"Yes, a Jedi's strength flows from the Force. But beware of the dark side."
For the past several years, marketers have faced growing pressure to prove the value of their activities and programs. As a result, they are placing greater emphasis on measuring the performance of marketing tactics, channels, and programs, and some marketing leaders are allocating budgets and basing marketing mix decisions on performance measures.
Overall, this has been a positive development. It's hard to argue that marketers shouldn't track and measure the performance of their activities, and use performance metrics to guide marketing investments. Common sense says that this approach should lead to better marketing decisions.
But there's a potential dark side to the current fixation on marketing performance measurement. The problem arises when the ability to measure a marketing activity becomes the primary criterion for determining its value.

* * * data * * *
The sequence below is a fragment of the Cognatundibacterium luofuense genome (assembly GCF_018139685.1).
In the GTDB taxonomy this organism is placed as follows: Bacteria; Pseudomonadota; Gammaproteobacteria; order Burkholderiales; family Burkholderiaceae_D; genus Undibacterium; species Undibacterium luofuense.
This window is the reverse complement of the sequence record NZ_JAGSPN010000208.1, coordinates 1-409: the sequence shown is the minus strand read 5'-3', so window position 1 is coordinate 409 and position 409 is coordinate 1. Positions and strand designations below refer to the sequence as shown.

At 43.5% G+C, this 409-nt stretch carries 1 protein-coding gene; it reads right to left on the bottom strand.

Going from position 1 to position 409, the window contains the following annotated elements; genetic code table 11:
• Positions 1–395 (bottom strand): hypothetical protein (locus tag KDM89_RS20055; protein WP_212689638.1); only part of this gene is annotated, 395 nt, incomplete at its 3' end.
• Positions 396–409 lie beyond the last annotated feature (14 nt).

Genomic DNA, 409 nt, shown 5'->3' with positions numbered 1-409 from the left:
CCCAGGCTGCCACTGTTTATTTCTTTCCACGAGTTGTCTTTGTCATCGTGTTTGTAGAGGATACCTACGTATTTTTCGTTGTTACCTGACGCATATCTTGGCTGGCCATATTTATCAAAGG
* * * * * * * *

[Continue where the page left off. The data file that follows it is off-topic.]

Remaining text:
When taken to the extreme, this way of thinking can lead marketers to choose marketing tactics based largely on ease of measurement. As a recent blog post put it, "While marketers once accepted as fact that they didn't know which half of their budget was wasted, today they've done a 180 and believe that if it can't be measured, it's not worth doing."
I can understand why marketers are tempted to think this way. After all, in an environment where proving the value of your work can mean the difference between keeping or losing your job, marketing methods that are easily measured can appear to be the safe choice.
But making measurability the prime criterion for determining value is short-sighted and ultimately dangerous. It's a classic example of the McNamara Fallacy at work. The McNamara Fallacy was named for Robert McNamara, the US Secretary of Defense during the Vietnam War, and it relates to his approach to managing the war effort. The term was coined by the noted social scientist Daniel Yankelovich, who described it this way: